Yes, that context—pandemic included—is important. Just how beleaguered were the Christians in the Roman Empire in the 250s CE? The empire was in the middle of what would turn out to be its worst and most prolonged political crisis, with a rapid turnover of emperors and accompanying civil wars. The pandemic was just beginning its vicious twenty-year circulation through the empire, decimating communities, including Carthage, and sowing profound fear in all. Archaeological evidence of the plague provides shocking corroboration of the fear expressed in the writings of contemporary witnesses, including Cyprian, after whom this plague was eventually named. Kyle Harper has argued, in fact, that the pandemic was what ultimately plunged the empire into a deeper crisis. And for the Christians, this was the time of what may have been the first ever systematic empire-wide persecution, when in 251 CE, the Emperor Decius ordered everyone to perform a sacrifice by a specified date.
That Cyprian and the rest of the Carthaginian church raised 100,000 sesterces so quickly in order to redeem their Numidian fellow-believers speaks volumes. They were giving not from abundance but from a place of deep suffering of their own, at a time when no one could be certain when their own life might be taken from them by either the plague or through martyrdom.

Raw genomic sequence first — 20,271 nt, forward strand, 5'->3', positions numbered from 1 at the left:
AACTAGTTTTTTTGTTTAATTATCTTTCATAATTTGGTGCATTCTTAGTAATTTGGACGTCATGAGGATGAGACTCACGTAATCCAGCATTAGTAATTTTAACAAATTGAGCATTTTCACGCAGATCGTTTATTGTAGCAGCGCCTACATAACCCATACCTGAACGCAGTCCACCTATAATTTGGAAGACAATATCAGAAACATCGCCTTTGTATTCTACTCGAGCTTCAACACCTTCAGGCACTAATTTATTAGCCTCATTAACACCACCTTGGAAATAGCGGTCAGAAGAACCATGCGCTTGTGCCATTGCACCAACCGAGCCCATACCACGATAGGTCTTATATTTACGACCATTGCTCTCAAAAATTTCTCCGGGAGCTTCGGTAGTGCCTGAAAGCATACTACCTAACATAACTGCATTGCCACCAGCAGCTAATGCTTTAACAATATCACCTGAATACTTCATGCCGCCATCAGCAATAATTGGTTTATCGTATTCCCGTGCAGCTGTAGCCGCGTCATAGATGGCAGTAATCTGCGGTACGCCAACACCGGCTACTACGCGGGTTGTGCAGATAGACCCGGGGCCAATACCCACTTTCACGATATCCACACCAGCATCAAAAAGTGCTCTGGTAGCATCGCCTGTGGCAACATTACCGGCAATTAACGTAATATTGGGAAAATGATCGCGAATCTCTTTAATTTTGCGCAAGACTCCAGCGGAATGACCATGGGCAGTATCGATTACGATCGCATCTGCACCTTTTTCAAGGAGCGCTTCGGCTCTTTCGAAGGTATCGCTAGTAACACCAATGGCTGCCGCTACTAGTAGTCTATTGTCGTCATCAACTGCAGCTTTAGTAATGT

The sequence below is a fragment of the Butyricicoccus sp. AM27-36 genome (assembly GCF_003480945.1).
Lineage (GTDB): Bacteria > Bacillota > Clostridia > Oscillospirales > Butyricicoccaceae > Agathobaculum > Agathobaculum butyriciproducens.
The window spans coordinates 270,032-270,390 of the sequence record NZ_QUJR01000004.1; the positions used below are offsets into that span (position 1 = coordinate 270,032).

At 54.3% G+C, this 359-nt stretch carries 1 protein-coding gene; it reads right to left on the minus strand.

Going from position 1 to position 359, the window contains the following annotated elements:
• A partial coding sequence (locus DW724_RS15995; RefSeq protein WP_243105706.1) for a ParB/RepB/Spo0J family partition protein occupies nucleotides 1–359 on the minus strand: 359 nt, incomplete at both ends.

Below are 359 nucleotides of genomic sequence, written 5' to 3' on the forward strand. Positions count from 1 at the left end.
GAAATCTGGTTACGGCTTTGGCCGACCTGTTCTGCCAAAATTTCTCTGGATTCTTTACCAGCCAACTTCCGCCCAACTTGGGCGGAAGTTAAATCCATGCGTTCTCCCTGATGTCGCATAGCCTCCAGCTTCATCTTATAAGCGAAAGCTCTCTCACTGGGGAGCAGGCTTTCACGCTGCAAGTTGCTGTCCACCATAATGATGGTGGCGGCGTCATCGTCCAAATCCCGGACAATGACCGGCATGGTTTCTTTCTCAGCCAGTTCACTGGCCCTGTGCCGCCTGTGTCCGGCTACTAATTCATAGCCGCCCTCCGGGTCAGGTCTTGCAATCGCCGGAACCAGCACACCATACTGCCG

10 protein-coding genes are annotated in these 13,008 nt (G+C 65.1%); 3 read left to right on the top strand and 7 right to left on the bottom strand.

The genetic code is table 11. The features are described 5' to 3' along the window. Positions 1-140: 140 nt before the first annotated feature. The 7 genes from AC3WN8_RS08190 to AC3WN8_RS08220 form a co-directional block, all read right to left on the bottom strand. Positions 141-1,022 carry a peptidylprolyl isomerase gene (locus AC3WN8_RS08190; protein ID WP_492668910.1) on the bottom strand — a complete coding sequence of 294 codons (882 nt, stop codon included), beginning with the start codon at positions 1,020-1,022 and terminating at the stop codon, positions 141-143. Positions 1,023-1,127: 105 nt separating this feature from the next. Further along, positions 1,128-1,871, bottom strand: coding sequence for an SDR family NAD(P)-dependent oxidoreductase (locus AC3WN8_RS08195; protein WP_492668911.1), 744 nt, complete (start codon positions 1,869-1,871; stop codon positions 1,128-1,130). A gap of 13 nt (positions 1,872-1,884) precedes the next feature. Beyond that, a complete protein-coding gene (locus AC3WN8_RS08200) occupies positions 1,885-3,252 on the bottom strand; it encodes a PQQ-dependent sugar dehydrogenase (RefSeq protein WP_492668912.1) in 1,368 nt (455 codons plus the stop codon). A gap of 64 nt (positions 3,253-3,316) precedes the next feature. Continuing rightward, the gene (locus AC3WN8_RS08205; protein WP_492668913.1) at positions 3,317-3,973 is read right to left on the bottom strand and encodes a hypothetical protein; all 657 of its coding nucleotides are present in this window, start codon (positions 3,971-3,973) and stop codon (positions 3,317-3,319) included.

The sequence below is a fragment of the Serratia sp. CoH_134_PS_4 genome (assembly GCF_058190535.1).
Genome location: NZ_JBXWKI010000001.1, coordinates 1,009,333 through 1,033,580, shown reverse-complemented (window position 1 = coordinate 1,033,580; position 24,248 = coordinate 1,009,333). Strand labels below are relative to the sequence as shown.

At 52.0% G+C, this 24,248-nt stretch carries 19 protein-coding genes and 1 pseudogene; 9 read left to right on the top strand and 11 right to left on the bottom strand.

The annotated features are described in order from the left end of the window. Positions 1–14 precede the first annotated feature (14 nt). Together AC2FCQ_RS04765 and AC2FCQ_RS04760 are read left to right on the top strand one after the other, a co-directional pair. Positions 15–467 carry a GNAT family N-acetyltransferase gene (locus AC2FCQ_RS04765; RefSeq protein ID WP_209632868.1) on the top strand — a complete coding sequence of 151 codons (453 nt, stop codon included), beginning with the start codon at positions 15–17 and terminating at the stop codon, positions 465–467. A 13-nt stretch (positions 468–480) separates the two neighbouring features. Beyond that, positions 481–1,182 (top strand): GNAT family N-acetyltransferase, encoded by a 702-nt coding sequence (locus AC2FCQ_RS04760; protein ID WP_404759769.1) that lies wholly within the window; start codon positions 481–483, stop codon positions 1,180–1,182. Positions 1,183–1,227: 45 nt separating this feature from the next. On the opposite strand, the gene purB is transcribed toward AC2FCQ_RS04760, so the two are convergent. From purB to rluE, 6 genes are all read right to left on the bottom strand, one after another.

I think there is a useful analogy here for us today, as we are living through a pandemic that has already claimed the lives of one in every five-hundred Americans, and resulted in more deaths than births in the state of Alabama last year, a first in the state’s history. What is a human life worth? And how do we show that we value it? At this moment a family in my church is walking through the process of international adoption in order to bring home a child with severe medical needs. Without help and resources, that child’s chances of life are low. Another family we know adopted internationally a sixteen-year-old a few years ago, right before he aged out of eligibility. Life expectancy in his birth country for those who grow up in the orphanage system is in the mid-twenties. By raising tens of thousands of dollars to adopt these children, and by sacrificing their time and energy for years thereafter, families around us offer concrete examples of what it looks like to value life by redeeming it in very literal ways.
How crudely, by comparison, the Texas law, with its monetary reward for informing on abortion providers, comes across, even as the state’s COVID-19 death rates remain among the highest in the US. Why not, instead, direct further funds to support vaccination to save lives, or provide additional resources for expectant mothers from low-income backgrounds, or even support families seeking to adopt or foster? Redeeming the lives of others should take such practical forms, precisely because of the theological assumptions that Christians share. “He who redeemed us on the cross through His blood is now to be redeemed by us through the payment of money,” reminds Cyprian matter-of-factly.
Nadya Williams is Professor of Ancient History at the University of West Georgia.